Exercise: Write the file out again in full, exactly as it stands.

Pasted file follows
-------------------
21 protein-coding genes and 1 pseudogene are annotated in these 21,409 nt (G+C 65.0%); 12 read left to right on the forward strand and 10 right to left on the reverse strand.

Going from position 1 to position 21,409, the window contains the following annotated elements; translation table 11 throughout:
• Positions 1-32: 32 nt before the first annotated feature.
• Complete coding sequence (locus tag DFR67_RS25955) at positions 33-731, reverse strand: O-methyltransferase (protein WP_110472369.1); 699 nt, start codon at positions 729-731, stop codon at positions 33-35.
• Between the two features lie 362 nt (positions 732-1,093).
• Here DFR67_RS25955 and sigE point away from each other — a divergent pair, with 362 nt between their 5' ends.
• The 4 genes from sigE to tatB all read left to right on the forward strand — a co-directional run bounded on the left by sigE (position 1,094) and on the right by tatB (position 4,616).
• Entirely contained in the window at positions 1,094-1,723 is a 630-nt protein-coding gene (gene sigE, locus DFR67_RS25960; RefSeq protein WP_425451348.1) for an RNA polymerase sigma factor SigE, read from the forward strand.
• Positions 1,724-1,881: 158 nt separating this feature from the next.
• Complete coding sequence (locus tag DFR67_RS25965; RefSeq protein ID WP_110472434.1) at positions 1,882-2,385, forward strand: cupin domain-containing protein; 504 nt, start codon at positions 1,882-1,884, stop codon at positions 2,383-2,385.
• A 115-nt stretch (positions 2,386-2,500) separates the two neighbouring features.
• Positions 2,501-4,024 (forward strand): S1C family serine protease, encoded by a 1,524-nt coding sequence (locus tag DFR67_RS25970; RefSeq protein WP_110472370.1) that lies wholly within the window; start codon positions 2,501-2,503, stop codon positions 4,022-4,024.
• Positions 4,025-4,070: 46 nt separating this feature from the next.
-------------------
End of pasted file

21 protein-coding genes and 1 pseudogene are annotated in these 21,409 nt (G+C 65.0%); 12 read left to right on the forward strand and 10 right to left on the reverse strand.

Going from position 1 to position 21,409, the window contains the following annotated elements; translation table 11 throughout:
• Positions 1-32: 32 nt before the first annotated feature.
• Complete coding sequence (locus tag DFR67_RS25955) at positions 33-731, reverse strand: O-methyltransferase (protein WP_110472369.1); 699 nt, start codon at positions 729-731, stop codon at positions 33-35.
• Between the two features lie 362 nt (positions 732-1,093).
• Here DFR67_RS25955 and sigE point away from each other — a divergent pair, with 362 nt between their 5' ends.
• The 4 genes from sigE to tatB all read left to right on the forward strand — a co-directional run bounded on the left by sigE (position 1,094) and on the right by tatB (position 4,616).
• Entirely contained in the window at positions 1,094-1,723 is a 630-nt protein-coding gene (gene sigE, locus DFR67_RS25960; RefSeq protein WP_425451348.1) for an RNA polymerase sigma factor SigE, read from the forward strand.
• Positions 1,724-1,881: 158 nt separating this feature from the next.
• Complete coding sequence (locus tag DFR67_RS25965; RefSeq protein ID WP_110472434.1) at positions 1,882-2,385, forward strand: cupin domain-containing protein; 504 nt, start codon at positions 1,882-1,884, stop codon at positions 2,383-2,385.
• A 115-nt stretch (positions 2,386-2,500) separates the two neighbouring features.
• Positions 2,501-4,024 (forward strand): S1C family serine protease, encoded by a 1,524-nt coding sequence (locus tag DFR67_RS25970; RefSeq protein WP_110472370.1) that lies wholly within the window; start codon positions 2,501-2,503, stop codon positions 4,022-4,024.
• Positions 4,025-4,070: 46 nt separating this feature from the next.